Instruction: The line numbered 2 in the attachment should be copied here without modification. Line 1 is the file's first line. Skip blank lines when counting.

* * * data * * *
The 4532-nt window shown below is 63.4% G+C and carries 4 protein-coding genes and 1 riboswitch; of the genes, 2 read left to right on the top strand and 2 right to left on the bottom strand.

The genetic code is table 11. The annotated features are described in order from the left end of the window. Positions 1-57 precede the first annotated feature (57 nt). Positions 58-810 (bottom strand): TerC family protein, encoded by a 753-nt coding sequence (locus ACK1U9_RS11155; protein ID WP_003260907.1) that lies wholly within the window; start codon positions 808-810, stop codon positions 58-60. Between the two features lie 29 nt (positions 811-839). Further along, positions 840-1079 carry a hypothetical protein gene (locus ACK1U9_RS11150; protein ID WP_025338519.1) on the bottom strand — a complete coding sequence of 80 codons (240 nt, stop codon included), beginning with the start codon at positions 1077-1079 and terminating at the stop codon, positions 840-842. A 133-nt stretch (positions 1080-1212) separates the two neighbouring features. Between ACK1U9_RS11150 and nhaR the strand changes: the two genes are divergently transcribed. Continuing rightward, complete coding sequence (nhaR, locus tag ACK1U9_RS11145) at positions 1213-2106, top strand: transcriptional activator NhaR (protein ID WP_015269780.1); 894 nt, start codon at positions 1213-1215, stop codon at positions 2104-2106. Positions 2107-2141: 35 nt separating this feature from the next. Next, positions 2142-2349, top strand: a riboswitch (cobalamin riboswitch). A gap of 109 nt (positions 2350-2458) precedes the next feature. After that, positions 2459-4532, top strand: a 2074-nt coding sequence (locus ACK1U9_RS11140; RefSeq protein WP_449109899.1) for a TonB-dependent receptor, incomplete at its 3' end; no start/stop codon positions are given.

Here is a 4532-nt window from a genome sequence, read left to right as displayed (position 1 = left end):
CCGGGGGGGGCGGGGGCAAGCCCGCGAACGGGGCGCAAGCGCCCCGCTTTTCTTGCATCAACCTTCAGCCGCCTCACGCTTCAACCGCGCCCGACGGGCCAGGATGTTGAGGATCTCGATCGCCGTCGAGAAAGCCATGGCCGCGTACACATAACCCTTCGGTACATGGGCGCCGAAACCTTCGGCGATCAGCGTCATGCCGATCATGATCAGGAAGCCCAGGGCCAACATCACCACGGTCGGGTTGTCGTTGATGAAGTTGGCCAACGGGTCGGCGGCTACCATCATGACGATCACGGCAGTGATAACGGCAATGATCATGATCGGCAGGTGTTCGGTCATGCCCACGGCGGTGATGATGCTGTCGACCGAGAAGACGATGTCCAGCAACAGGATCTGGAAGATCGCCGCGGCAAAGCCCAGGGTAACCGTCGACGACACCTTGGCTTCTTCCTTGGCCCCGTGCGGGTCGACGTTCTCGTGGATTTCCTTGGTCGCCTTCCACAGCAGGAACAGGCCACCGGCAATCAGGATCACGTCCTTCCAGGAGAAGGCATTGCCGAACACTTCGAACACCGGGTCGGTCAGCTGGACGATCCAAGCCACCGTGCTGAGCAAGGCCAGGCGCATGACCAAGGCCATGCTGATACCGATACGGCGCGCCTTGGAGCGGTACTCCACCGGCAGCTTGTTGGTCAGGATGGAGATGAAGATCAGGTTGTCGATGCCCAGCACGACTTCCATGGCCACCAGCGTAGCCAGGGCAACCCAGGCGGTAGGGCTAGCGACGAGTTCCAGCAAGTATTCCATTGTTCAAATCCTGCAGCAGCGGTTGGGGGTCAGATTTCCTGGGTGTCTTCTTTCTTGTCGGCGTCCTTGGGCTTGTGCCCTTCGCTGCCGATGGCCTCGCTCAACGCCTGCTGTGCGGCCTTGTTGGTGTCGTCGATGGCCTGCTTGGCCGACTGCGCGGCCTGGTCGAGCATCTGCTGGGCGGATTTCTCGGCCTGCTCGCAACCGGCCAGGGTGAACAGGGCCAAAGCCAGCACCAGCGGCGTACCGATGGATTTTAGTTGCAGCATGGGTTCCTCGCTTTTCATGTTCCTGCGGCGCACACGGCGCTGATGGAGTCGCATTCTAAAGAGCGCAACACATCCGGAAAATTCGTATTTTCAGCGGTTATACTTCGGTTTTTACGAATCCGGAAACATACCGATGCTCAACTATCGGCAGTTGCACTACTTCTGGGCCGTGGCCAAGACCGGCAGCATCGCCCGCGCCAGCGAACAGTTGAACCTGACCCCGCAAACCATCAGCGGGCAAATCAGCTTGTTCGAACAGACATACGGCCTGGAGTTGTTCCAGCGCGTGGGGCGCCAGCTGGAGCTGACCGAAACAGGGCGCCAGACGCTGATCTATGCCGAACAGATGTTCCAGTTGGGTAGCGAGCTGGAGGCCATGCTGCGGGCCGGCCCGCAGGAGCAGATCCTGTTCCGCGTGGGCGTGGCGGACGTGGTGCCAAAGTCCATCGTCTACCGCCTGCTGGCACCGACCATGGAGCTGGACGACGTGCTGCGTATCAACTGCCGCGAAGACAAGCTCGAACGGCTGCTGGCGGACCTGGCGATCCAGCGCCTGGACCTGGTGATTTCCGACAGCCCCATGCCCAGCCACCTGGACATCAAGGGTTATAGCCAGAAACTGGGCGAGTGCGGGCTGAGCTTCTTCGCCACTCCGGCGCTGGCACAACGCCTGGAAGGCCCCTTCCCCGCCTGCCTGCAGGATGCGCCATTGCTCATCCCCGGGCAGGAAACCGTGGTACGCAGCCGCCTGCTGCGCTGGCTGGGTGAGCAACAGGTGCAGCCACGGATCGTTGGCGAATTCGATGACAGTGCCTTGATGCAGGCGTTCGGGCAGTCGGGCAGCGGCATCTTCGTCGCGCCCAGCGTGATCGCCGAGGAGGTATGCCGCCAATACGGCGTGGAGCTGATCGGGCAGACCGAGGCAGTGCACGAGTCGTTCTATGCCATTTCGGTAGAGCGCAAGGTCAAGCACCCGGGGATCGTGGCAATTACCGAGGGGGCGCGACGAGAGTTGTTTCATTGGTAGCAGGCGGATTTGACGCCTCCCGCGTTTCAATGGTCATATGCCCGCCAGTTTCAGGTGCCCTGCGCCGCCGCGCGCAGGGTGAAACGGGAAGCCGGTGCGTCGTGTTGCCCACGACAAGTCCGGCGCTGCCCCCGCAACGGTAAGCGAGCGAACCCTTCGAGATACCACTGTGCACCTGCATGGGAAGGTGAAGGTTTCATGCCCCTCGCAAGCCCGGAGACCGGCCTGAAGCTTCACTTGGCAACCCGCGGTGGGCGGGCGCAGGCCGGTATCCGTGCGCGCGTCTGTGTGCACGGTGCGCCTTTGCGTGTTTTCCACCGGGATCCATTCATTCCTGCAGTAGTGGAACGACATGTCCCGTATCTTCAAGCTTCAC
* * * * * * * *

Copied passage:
The genetic code is table 11. The annotated features are described in order from the left end of the window. Positions 1-57 precede the first annotated feature (57 nt). Positions 58-810 (bottom strand): TerC family protein, encoded by a 753-nt coding sequence (locus ACK1U9_RS11155; protein ID WP_003260907.1) that lies wholly within the window; start codon positions 808-810, stop codon positions 58-60. Between the two features lie 29 nt (positions 811-839). Further along, positions 840-1079 carry a hypothetical protein gene (locus ACK1U9_RS11150; protein ID WP_025338519.1) on the bottom strand — a complete coding sequence of 80 codons (240 nt, stop codon included), beginning with the start codon at positions 1077-1079 and terminating at the stop codon, positions 840-842. A 133-nt stretch (positions 1080-1212) separates the two neighbouring features. Between ACK1U9_RS11150 and nhaR the strand changes: the two genes are divergently transcribed. Continuing rightward, complete coding sequence (nhaR, locus tag ACK1U9_RS11145) at positions 1213-2106, top strand: transcriptional activator NhaR (protein ID WP_015269780.1); 894 nt, start codon at positions 1213-1215, stop codon at positions 2104-2106. Positions 2107-2141: 35 nt separating this feature from the next. Next, positions 2142-2349, top strand: a riboswitch (cobalamin riboswitch). A gap of 109 nt (positions 2350-2458) precedes the next feature. After that, positions 2459-4532, top strand: a 2074-nt coding sequence (locus ACK1U9_RS11140; RefSeq protein WP_449109899.1) for a TonB-dependent receptor, incomplete at its 3' end; no start/stop codon positions are given.